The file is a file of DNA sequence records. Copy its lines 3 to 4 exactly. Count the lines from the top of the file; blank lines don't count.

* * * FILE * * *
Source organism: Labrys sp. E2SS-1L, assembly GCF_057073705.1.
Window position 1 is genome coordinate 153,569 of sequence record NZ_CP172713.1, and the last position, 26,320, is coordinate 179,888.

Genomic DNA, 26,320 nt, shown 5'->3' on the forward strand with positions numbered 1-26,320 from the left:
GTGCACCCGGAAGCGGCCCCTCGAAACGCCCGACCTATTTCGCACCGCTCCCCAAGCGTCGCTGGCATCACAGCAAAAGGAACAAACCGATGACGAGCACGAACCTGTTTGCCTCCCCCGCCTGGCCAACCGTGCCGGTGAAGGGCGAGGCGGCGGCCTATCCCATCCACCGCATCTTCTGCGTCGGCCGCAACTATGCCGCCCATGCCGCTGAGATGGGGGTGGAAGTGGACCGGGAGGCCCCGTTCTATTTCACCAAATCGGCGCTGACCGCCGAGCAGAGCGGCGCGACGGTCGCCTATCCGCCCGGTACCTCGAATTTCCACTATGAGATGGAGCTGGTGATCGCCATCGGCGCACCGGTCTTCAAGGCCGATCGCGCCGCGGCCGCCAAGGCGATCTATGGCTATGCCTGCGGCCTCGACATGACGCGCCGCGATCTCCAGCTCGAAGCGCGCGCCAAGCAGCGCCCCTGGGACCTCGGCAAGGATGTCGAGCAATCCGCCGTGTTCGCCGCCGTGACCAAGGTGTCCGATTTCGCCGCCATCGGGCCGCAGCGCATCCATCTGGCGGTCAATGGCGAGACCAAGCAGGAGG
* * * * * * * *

Genomic DNA, 26,320 nt, shown 5'->3' on the forward strand with positions numbered 1-26,320 from the left:
GTGCACCCGGAAGCGGCCCCTCGAAACGCCCGACCTATTTCGCACCGCTCCCCAAGCGTCGCTGGCATCACAGCAAAAGGAACAAACCGATGACGAGCACGAACCTGTTTGCCTCCCCCGCCTGGCCAACCGTGCCGGTGAAGGGCGAGGCGGCGGCCTATCCCATCCACCGCATCTTCTGCGTCGGCCGCAACTATGCCGCCCATGCCGCTGAGATGGGGGTGGAAGTGGACCGGGAGGCCCCGTTCTATTTCACCAAATCGGCGCTGACCGCCGAGCAGAGCGGCGCGACGGTCGCCTATCCGCCCGGTACCTCGAATTTCCACTATGAGATGGAGCTGGTGATCGCCATCGGCGCACCGGTCTTCAAGGCCGATCGCGCCGCGGCCGCCAAGGCGATCTATGGCTATGCCTGCGGCCTCGACATGACGCGCCGCGATCTCCAGCTCGAAGCGCGCGCCAAGCAGCGCCCCTGGGACCTCGGCAAGGATGTCGAGCAATCCGCCGTGTTCGCCGCCGTGACCAAGGTGTCCGATTTCGCCGCCATCGGGCCGCAGCGCATCCATCTGGCGGTCAATGGCGAGACCAAGCAGGAGG